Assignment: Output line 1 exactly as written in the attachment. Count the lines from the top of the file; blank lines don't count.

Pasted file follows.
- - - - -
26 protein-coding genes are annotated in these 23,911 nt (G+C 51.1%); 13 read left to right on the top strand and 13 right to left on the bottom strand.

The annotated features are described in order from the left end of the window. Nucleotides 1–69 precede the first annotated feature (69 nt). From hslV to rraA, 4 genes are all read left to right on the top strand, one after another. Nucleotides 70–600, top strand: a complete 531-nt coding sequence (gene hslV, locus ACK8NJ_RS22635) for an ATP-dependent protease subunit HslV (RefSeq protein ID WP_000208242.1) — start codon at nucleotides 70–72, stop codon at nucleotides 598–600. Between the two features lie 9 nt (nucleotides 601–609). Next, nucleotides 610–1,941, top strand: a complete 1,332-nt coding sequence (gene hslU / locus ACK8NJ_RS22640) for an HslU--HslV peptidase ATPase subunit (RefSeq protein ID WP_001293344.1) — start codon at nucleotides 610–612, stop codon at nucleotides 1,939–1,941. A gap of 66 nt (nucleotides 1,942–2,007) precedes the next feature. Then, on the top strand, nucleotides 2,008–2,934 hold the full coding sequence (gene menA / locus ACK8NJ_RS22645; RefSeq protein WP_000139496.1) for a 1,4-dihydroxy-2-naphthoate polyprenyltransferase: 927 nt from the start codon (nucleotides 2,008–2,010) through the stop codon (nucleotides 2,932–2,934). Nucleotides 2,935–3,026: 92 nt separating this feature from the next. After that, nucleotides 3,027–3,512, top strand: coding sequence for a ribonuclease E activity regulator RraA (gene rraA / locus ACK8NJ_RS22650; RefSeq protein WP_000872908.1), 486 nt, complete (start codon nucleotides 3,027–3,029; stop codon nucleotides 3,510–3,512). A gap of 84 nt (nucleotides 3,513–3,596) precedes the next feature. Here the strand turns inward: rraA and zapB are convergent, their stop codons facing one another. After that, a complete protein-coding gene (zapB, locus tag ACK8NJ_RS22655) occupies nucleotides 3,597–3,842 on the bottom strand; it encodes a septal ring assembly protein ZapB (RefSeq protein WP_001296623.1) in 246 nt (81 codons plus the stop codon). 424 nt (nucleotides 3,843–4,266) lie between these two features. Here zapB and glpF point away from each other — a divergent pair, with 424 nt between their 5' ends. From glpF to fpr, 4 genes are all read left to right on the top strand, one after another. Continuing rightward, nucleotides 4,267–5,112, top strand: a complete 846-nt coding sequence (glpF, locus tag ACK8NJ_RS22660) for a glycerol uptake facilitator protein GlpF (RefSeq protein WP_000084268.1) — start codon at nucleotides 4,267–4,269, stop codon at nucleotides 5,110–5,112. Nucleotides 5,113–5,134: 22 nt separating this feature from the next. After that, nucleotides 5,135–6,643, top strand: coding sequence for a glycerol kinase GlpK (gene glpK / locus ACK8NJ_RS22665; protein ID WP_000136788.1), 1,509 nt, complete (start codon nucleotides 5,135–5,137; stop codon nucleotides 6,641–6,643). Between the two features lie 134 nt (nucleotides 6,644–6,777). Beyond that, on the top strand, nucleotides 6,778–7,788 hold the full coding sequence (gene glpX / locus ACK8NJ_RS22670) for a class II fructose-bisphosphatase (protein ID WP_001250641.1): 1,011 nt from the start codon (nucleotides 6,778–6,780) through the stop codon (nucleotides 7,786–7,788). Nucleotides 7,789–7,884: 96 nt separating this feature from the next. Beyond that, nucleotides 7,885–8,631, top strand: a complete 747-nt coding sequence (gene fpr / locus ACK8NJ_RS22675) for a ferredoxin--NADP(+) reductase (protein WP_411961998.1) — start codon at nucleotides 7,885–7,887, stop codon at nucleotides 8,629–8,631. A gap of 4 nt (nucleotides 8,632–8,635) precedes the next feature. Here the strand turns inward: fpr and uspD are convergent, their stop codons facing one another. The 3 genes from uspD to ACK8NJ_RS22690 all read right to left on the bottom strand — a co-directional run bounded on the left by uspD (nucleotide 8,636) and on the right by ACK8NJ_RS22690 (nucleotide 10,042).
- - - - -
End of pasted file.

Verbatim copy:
26 protein-coding genes are annotated in these 23,911 nt (G+C 51.1%); 13 read left to right on the top strand and 13 right to left on the bottom strand.